It's useful to know that initially withdrawing 4 percent of your retirement savings would allow most people to avoid running out of money through all kinds of historical scenarios. But with bond and stock returns now excepted to be lower than historical averages, it's prudent to shine the spotlight on the safe withdrawal rule to make sure retirees are still being conservative by withdrawing 4 percent of assets. Perhaps the safe number is now 3.5 or 2.8 percent. Here are a few other reasons the 4 percent rule might not work for you:
You have an atypical investment allocation. Consider how closely your portfolio and spending patterns resemble the financial scenarios in the 4 percent withdrawal study. If you won't be investing like the portfolios highlighted in the study, the 4 percent rule may not apply to you.
You have set aside a big cash pile. Whether you use the bucket strategy or simply store a big portion of your money in a savings account, you might not want to add that sum into the totals you use for the 4 percent withdrawal rule. That's not to say that having an emergency fund isn't prudent. In fact, a significant stash of cash may even allow you to boost your withdrawal rate from other investments. But having a chunk of your money earning 1 percent or less changes the amount it is safe to spend every year.
Taxes will make a big difference. Many people who do quick 4 percent rule calculations forget to include taxes on withdrawals from retirement accounts, dividends, bond interest and capital gains. Most investors will have to deal with money in both tax-advantaged and taxable accounts, as well as yearly visits with form 1040. Keep this in mind when determining how much you can safely withdraw each year.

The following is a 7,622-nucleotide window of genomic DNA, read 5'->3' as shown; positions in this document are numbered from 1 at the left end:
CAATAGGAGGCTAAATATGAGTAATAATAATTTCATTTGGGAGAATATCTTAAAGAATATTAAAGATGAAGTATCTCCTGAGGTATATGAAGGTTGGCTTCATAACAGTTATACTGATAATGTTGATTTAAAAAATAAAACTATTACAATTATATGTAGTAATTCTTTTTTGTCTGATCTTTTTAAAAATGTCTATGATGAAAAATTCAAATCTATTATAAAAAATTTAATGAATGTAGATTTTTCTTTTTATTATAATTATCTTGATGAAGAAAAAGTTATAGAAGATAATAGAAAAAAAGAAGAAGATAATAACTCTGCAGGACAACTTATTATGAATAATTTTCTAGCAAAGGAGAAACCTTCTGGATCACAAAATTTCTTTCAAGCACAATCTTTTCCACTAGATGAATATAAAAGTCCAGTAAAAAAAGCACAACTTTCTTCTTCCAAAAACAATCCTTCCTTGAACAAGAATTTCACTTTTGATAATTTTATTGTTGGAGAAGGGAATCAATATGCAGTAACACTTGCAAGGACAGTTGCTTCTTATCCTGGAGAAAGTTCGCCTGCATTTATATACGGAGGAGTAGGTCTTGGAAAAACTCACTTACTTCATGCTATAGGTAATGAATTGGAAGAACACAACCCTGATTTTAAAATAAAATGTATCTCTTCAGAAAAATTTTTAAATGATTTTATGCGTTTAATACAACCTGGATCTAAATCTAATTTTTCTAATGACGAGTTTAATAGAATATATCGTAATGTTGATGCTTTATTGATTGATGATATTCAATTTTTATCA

Investment expenses will eat into the returns. This will be a bigger problem for people with higher-cost investments than for those who stick with low-cost index funds. High fees erode your investment returns, and the negative impact of the fees accumulates over time to reduce your spending power. If you are paying high fees on your investments, it's worth the effort to shop around for alternatives.
Making a one-time big purchase that violates the withdrawal rules will cause havoc. The 4 percent rule typically involves setting the initial withdrawal amount at 4 percent and increasing it with inflation every year. Those who cheat and make big purchases (even limiting them to years when your investments perform unusually well) by withdrawing more than 4 percent may be taking too much out to let compounding work in their favor.
You want to withdraw more in the early years and dial it back in the later years. One of the fastest ways to run out of money in retirement is to deplete too much of your portfolio at the beginning of retirement to the point that no bull market will ever help it recover. Unless Social Security, a pension or annuity is going to cover your lifestyle, planning to withdraw much more than 4 percent at the beginning of retirement may cause the balance to dip so low that dialing back later won't help the balance recover.
A pension or annuity without inflation adjustments makes the math more complicated. You can't just deduct your regular pension and annuity income from your expenses and then calculate a withdrawal percentage because inflation will eat away at the purchasing power. Obviously, having dependable income streams is much better than not having them, but take into account how inflation will impact your fixed income when you are trying to figure out how much is safe to take out.
The 4 percent rule worked through two world wars, the Great Depression, the hyperinflation years and practically everything in between. It's really as good of a starting point as any. But do your portfolio and spending patterns resemble those used in the study that came up with the 4 percent rule? It's worth your time to investigate.
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